If there are any employers out there considering thinking about serving notice of retirement on any of their employees before the default retirement age of 65 ceases to apply then they are now too late.
Unless a notice was served no later than 5 April any retirement will now have to be handled without the benefit of the default retirement age and its twin benefits of, effectively, an automatically fair dismissal and immunity from an age discrimination claim. From now on “retirement” will no longer even be a potentially fair reason for dismissal so any employer wishing to manage out its older employees will usually have to rely on “capability” or, the employment lawyer’s favourite, “some other substantial reason” as the potentially fair reason for dismissal. Some of you may be thinking that redundancies are a possibility which, in theory, they are, but tribunals will be very, very suspicious of them so the employer had better be sure that they can prove there is a genuine redundancy situation, that selection for redundancy is carried out according to objective criteria which are not tainted by age discrimination and that the criteria for selection are fairly applied.
In the new world an employer can still set a retirement age but it will have to be objectively justified. As we all age at different rates it is hard to see how, other than in exceptional situations, employers will be able to justify any specific retirement age. I am sure some will try and I am very much looking forward to the test cases.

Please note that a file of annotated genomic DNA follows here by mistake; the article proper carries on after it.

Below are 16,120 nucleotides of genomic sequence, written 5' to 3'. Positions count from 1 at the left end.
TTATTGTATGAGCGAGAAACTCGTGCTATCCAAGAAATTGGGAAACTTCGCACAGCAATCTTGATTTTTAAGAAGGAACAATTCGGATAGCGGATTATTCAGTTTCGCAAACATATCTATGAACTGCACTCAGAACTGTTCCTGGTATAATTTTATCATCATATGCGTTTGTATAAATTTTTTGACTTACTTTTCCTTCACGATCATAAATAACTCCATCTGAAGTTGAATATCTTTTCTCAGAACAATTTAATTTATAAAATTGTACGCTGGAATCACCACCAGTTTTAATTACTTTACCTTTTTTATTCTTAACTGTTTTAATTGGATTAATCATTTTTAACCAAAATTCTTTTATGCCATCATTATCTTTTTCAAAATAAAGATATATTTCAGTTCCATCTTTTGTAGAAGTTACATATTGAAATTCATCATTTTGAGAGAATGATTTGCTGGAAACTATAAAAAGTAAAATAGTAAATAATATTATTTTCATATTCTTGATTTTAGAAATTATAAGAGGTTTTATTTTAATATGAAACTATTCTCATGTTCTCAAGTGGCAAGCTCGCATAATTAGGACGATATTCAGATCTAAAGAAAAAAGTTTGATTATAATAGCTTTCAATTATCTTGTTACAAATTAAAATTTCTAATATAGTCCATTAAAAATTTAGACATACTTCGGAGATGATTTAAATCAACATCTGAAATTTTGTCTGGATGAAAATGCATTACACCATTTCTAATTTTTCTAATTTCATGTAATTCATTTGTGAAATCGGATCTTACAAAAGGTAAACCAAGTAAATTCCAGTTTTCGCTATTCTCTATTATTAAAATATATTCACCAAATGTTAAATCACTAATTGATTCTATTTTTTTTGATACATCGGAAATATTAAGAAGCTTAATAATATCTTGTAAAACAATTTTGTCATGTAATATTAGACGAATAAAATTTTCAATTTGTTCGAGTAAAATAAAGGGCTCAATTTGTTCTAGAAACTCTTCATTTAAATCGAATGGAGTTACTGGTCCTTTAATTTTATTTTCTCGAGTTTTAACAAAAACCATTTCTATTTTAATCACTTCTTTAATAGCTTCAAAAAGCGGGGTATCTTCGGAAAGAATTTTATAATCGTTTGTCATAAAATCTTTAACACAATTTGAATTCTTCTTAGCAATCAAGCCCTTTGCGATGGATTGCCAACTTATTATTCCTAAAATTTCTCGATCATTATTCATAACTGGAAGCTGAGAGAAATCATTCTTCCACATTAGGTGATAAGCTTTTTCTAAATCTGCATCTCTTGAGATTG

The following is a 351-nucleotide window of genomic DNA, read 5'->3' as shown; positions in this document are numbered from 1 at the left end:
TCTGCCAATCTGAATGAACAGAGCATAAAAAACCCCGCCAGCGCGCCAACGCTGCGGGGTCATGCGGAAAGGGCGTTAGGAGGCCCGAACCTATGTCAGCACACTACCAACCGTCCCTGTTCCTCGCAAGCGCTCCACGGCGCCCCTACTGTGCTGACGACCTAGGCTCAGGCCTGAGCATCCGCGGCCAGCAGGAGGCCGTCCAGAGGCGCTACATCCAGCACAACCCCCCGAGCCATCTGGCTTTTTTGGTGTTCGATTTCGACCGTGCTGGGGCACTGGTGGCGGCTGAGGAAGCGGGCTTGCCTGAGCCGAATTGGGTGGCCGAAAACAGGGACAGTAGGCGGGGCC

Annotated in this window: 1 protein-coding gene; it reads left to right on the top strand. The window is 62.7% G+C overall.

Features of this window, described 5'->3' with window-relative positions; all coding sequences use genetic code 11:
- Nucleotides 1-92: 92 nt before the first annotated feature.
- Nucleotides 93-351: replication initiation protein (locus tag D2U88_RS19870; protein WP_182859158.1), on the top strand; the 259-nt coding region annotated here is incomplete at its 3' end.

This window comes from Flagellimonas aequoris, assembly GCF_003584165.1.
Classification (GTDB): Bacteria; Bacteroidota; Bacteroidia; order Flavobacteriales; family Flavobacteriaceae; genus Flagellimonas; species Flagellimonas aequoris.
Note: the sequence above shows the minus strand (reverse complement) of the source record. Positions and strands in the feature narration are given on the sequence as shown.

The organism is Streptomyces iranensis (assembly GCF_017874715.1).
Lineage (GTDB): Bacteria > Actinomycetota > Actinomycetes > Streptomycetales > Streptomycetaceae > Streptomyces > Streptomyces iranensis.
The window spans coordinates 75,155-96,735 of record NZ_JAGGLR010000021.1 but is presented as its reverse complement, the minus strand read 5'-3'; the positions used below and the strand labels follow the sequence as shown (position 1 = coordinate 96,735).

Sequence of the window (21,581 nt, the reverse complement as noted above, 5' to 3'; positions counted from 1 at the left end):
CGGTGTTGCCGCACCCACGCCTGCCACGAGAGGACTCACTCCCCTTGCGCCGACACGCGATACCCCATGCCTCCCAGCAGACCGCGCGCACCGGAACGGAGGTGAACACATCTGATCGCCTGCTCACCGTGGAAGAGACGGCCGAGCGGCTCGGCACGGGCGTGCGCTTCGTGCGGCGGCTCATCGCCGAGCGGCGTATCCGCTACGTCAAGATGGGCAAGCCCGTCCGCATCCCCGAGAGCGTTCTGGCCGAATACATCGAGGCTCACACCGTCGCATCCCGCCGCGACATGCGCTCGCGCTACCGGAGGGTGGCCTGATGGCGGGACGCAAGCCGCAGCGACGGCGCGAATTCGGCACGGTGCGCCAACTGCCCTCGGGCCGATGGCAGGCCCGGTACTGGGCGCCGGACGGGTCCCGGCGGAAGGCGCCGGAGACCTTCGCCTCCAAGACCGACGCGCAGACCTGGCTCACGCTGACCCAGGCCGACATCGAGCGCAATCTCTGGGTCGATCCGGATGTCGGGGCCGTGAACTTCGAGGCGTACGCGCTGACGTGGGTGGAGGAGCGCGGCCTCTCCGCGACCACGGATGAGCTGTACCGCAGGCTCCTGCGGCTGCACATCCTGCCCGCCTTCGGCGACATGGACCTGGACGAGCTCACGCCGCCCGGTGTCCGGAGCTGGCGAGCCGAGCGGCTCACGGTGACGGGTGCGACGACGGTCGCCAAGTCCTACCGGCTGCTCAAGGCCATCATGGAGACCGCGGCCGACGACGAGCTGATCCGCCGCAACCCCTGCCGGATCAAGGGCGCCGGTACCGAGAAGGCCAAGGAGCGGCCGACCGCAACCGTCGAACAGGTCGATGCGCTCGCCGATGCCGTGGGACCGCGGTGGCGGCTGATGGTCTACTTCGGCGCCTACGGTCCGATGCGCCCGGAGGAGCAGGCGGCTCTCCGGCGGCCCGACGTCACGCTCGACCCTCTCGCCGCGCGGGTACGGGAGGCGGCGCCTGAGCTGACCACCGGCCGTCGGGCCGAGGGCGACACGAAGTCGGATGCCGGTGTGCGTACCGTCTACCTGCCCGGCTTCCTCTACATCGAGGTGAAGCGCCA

Most employers will probably choose to manage employees on an individual basis. Although this will usually mean relying on either capability or some other substantial reason to justify individual dismissals, and in many cases going through a careful procedure, I am not convinced that that employers should greatly regret not having served their notices of retirement by 5 April. We are all going to have to get used to a largely retirement age free landscape and we may as well do so sooner rather than later. It is not clear that risking alienating the workforce by serving notices of retirement on older employees now is the right thing to do: it is not helpful in terms of employee engagement, nor is it clear that the benefit of avoiding legal risk in the short term is worth the increased risk in future age discrimination proceedings arising from having acted in an obviously discriminatory (though at the time lawful) way.
It is worth looking at the ACAS guidance which recommends regular meetings with employees to discuss their future and aspirations. No doubt some of these meeting will turn out badly with employees claiming constructive dismissal on the basis that, in effect, their employer said it no longer wished to employ them but, particularly as time goes by and employers get better at these conversations, in many more cases employers and employees will reach a consensus about the right time for the employee to retire without going through a formal procedure.
Maybe, unusually for a lawyer, I am being too optimistic, but I really do not think the future will be as bad as some people fear or, if it is, it will be because of some as yet unpublished proposal, not the abandonment of the default retirement age.